Hurray! The new era of celebration of speed is just around the corner, and before we dwell into basking in the glory of F1 motorsport, let’s takes a sneak peek at what’s updated with the new cars that will be seen rushing and racing. Formula 1 has introduced new sets of technological advancements that will make racing more spectacular and sport more egalitarian and sustainable. Here are the top 5 changes you need to perceive that will bring revolution in motorsport.
The significant updates to the new F1 cars are being made to make racing more fun and engaging. The car is now more aerodynamically advanced while generating more efficient downforce. Principles of ground-effect is followed, where ineffective downforce is created with two long underfloor tunnels replacing the current stepped floor design. These changes make the car more stable on the track by generating quality downforce. The new front and rear wings are engineered to narrow the airflow rather than send airflow outwards. According to studies, DRS will be less impactful than the outgoing model. More so ever, these changes will also make cars more stable, and wheel-to-wheel racing would be even more spectacular to watch.
For the first time in F1 history, cars will run on 18-inch Pirelli tyres. The move from 13-inch tyres to 18-inch tyres will result in better stability, indirectly enhancing closer racing. The low-profile 18-inch tyres will also reduce the sidewall deflection changes. Furthermore, the compounds used to develop Pirelli tyres help reduce the overheating of tyres when they slide.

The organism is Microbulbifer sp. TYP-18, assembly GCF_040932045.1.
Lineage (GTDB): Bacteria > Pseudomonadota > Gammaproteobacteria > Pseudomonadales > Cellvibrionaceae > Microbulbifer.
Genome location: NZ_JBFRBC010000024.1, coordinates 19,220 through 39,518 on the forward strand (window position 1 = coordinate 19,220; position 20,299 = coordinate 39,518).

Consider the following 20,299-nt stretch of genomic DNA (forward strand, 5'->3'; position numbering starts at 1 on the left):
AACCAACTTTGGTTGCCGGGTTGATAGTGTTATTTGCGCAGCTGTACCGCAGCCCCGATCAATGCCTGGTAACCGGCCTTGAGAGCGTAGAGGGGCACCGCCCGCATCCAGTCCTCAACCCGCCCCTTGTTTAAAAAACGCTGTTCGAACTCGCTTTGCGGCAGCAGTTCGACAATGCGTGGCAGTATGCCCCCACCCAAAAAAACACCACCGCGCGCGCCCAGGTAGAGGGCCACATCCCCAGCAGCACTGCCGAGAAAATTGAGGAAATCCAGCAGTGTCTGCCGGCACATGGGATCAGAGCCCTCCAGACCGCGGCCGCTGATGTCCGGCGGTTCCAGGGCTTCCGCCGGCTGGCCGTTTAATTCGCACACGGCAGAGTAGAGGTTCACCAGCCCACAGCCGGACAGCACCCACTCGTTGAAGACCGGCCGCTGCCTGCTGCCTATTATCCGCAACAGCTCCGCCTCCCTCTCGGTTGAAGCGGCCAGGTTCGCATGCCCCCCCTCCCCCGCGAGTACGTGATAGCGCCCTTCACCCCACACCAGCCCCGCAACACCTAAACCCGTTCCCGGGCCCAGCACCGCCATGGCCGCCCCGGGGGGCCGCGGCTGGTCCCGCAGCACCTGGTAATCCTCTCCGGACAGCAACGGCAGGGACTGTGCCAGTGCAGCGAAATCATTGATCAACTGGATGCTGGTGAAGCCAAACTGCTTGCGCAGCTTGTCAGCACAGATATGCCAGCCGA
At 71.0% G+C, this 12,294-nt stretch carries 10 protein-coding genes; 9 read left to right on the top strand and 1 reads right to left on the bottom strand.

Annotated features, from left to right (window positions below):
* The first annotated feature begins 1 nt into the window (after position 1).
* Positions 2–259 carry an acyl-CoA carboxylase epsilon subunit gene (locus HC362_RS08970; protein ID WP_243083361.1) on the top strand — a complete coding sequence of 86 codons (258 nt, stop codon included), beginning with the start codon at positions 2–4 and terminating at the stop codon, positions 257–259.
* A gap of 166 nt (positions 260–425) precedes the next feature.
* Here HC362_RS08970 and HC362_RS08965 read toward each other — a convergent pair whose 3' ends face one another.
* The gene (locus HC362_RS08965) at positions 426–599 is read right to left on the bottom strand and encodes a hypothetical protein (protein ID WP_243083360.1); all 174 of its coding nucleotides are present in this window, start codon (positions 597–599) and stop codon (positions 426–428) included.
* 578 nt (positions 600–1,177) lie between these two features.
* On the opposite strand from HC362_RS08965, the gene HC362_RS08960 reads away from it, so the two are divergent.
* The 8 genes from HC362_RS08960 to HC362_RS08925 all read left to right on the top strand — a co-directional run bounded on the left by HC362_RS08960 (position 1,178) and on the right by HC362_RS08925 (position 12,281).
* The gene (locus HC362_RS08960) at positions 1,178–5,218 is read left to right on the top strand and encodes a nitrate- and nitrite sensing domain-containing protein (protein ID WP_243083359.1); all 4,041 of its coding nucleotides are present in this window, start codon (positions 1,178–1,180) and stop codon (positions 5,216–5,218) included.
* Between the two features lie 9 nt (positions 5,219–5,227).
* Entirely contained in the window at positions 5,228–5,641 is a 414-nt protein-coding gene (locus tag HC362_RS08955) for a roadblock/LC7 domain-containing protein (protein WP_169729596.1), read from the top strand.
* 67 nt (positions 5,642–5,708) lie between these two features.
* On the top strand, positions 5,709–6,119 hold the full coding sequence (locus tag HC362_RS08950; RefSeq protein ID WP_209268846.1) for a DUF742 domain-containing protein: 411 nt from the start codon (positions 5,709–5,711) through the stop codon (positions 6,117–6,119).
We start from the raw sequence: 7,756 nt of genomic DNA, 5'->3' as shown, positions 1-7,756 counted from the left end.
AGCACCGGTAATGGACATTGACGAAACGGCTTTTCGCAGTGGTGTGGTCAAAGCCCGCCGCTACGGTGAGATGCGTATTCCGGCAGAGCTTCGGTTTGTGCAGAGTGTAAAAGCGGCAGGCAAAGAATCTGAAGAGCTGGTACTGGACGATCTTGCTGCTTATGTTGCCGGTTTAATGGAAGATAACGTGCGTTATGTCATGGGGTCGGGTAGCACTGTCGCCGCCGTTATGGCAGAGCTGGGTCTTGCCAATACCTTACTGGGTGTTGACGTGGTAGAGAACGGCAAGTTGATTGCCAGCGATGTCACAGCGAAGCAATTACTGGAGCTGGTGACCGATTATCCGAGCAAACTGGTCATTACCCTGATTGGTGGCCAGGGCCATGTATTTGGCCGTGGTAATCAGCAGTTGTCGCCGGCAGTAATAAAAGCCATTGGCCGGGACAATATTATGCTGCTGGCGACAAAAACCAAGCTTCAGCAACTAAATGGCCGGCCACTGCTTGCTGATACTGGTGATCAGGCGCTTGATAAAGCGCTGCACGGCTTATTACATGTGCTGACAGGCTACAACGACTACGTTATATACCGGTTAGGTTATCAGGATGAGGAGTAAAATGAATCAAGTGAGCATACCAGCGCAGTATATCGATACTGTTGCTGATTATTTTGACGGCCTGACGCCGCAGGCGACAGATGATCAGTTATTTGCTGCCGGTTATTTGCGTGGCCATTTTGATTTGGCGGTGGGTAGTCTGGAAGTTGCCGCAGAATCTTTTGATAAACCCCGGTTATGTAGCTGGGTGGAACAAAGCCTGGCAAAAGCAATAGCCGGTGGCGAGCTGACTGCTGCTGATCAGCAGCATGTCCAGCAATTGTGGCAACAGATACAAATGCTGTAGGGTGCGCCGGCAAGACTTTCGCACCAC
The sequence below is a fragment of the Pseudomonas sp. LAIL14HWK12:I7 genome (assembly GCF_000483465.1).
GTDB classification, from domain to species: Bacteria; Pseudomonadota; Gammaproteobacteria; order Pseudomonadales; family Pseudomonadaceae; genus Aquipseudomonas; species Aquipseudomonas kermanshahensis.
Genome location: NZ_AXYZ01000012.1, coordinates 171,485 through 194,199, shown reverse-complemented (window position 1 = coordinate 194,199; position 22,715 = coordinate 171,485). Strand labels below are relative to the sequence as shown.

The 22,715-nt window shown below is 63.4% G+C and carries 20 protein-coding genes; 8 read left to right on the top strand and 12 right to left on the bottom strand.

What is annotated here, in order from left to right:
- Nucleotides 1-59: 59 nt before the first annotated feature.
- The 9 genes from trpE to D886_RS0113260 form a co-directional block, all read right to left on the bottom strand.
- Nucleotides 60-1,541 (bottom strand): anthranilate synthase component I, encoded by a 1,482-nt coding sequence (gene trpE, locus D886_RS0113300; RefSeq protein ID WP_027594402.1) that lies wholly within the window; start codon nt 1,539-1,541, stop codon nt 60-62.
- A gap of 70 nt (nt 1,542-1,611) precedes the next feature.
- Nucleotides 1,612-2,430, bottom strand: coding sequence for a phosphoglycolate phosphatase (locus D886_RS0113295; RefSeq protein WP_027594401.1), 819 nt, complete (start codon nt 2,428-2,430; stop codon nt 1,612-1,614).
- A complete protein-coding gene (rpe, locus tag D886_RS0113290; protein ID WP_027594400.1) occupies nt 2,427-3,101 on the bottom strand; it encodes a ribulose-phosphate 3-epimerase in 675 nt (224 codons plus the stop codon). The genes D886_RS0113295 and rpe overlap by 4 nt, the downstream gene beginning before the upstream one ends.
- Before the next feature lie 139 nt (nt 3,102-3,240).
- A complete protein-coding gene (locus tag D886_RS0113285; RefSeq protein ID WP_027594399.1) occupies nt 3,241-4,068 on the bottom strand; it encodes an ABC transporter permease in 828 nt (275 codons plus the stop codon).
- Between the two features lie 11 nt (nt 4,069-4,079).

The overall philosophy of the new design is to make the car more aerodynamic, which will intensify closer racing. Apart from the aesthetics, the new front wing design facilitates consistent downforce, controlling the front wheel wake. ‘Rolled tips’ is one of the notable features of the rear wings. The overall changes made into the rear wing facilitates rotational airflow that collects rear-wheel wake. All-in-all, these improvements reduce the ‘dirty-air’ coming from the F1 cars, which creates a hurdle for the car following.
I hope you remember the massive crash of Romain Grosjean at the 2020 Bahrain Grand Prix. That was freaking deadly. So, the 2022 F1 cars are designed to such a degree that the power unit separates from the chassis without even exposing to the fuel tank. According to The FIA investigation report, Formula 2 racer Anthoine Hubert’s fatal accident at Spa in 2019 was also taken into consideration. A longer nose section is designed to help dissipate energy in a crash, together with stronger chassis sides to resist T-bone incidents.
The amount of fuel consumed during the race or during the testing is stratospheric, and F1 is trying to reduce its carbon footprint by introducing a bio-component fuel ratio of 10 per cent instead of 5.75 per cent. E10 fuel will be now used in 2022 F1 cars, where ‘E’ stands for ethanol and 10 refers to its percentage of ethanol with gasoline as an automotive fuel.